Your comment on term insurance allowing you to convert at anytime is inaccurate. You must read the conversion language as it is designed to protect the insurance company. Met life for example states ” During the conversion period shown in the policy schedule you can convert this policy, while it is in force with all premiums paid, to a new policy–On a plan of permanent insurance, with a level face amount, available on the policy date of the new policy.”. Some term plans won’t let you convert after 10 years or if your over age 65. Imagine having a 20year $1,000,000 term plan and getting cancer in the 19th year. You want to convert but find out the conversion period ended in the 10th year. Also, the company typically determines which plan you can convert to. Maybe its just 2 plans out of the 8 they offer. What is the likelyhood of those being the best 2 plans available? Alas, no one reads the contract or the prospectus for that matter. My dad always said “the big print givith and the small print taketh away.”

Wow, what a great article, Matt. A couple of nights ago, I was listening to Clark Howard on the radio, and to my dismay, heard him start talking about one of the worst investments for college. He continued, and when he actually said whole life insurance, my heart dropped, because about ten years ago, my wife and I were talked into this “investment” for paying for our kids college.
Thanks for reaching out Wanda. The answer really depends on the specifics of your policy, your personal goals, and your overall financial situation. To be completely honest, if you’re already 13 years in and continuing to pay the premiums isn’t too much of a burden, keeping the policy may actually be the best choice going forward. But the only way to know for sure is by doing a detailed review. That is something I could do for you, and if you’re interested you can email me at matt@momanddadmoney.com to get the conversation started.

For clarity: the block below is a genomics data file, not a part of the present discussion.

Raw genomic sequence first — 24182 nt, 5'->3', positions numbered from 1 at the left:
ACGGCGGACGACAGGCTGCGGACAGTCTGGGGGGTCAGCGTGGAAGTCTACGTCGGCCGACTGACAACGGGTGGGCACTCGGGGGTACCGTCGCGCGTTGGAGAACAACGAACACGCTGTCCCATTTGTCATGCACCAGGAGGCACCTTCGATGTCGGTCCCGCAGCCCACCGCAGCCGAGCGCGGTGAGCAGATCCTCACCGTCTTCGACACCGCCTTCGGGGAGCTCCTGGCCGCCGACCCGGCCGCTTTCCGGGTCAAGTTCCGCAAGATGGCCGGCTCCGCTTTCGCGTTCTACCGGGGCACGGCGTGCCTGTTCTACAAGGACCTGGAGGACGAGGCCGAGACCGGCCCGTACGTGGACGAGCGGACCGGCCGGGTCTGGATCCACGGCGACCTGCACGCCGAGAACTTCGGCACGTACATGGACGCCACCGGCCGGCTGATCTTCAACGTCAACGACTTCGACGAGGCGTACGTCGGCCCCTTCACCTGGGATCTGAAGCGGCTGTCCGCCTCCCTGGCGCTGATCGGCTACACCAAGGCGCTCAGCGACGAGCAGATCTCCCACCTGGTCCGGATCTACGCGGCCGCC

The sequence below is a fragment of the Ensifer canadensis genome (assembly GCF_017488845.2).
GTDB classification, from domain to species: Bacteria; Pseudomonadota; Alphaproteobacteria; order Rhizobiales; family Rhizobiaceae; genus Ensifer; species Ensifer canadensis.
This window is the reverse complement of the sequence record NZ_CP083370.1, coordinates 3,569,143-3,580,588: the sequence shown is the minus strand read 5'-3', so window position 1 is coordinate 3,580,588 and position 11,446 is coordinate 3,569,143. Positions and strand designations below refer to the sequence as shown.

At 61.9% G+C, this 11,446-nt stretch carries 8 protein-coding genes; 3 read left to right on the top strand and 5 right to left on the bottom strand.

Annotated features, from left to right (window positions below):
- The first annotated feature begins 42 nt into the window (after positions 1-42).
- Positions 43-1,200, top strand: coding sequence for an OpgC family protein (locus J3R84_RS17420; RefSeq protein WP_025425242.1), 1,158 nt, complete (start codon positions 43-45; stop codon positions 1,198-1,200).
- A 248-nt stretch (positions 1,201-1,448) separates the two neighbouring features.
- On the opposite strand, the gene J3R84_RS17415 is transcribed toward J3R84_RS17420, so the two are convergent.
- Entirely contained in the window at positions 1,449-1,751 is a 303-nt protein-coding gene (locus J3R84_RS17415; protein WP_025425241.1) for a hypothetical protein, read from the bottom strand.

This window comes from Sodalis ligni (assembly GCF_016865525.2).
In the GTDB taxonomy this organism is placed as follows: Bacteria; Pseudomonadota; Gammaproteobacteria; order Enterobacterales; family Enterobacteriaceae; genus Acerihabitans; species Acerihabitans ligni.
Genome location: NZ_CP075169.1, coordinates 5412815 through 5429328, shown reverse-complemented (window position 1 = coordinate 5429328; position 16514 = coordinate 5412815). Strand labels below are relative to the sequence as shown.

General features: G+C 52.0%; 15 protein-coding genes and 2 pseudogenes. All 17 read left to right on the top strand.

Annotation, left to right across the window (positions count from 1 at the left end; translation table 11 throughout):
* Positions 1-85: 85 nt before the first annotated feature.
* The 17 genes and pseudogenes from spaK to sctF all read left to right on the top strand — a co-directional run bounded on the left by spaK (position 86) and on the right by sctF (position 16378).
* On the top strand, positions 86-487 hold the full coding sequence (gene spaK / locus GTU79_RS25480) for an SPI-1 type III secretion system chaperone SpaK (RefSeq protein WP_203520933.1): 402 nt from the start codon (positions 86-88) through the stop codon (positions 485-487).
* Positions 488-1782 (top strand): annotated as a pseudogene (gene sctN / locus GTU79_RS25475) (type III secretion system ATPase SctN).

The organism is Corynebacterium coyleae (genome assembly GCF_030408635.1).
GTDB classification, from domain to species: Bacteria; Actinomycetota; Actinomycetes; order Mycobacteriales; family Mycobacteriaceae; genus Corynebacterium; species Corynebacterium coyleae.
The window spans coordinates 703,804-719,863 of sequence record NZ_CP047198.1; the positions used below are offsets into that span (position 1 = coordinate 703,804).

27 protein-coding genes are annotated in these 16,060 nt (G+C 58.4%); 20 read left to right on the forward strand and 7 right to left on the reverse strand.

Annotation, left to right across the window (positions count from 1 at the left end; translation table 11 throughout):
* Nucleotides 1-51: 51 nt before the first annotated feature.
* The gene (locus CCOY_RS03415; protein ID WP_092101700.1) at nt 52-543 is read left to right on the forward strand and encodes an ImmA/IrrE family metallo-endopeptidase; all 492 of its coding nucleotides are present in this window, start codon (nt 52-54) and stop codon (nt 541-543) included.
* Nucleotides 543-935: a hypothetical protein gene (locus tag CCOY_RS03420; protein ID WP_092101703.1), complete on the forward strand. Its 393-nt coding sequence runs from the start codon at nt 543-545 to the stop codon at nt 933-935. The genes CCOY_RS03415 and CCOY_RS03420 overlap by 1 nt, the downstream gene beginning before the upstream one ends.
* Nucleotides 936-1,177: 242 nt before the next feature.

Stranger-originated life insurance or STOLI is a life insurance policy that is held or financed by a person who has no relationship to the insured person. Generally, the purpose of life insurance is to provide peace of mind by assuring that financial loss or hardship will be alleviated in the event of the insured person's death. STOLI has often been used as an investment technique whereby investors will encourage someone (usually an elderly person) to purchase life insurance and name the investors as the beneficiary of the policy. This undermines the primary purpose of life insurance, as the investors would incur no financial loss should the insured person die. In some jurisdictions, there are laws to discourage or prevent STOLI.

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Good question Lisa. I’m not an expert on Northwestern Mutual’s policies so I can’t give you a precise answer. But I believe that their adjustable comp life insurance policies allow you to combine term and whole life insurance in various proportions based on your desired outcome. In other words, it’s a more flexible policy than typical whole life insurance.


Term life insurance is designed to provide financial protection for a specific period of time, such as 10 or 20 years. With traditional term insurance, the premium payment amount stays the same for the coverage period you select. After that period, policies may offer continued coverage, usually at a substantially higher premium payment rate. Term life insurance is generally less expensive than permanent life insurance.
Between 7/1/15 and 9/30/15,, the average estimated savings off MSRP presented by TrueCar Certified Dealers to users of TrueCar powered websites, based on users who configured virtual vehicles and who TrueCar identified as purchasing a new vehicle of the same make and model listed on the certificate from a Certified Dealer as of 10/31/2015, was $3,279. Your actual savings may vary based on multiple factors including the vehicle you select, region, dealer, and applicable vehicle specific manufacturer incentives which are subject to change.  The Farmers Car Shopping Service website is owned and operated by TrueCar, which is not affiliated with any of the companies comprising the Farmers Insurance Group of Companies.
I am looking at it all from the perspective of an inheritance. In my line of work, I see pensions and IRA’s taken by healthcare and Medicaid all the time. Heirs are left with nothing and it is sad. Im researching and researching but cannot find something that is safe enough, can grow to at least $100,000 for thirty so years, and cannot be taken touched aside from….life insurance. I have elderly grandfathers who left their families w/ something because of life insurance. My veteran grandfathers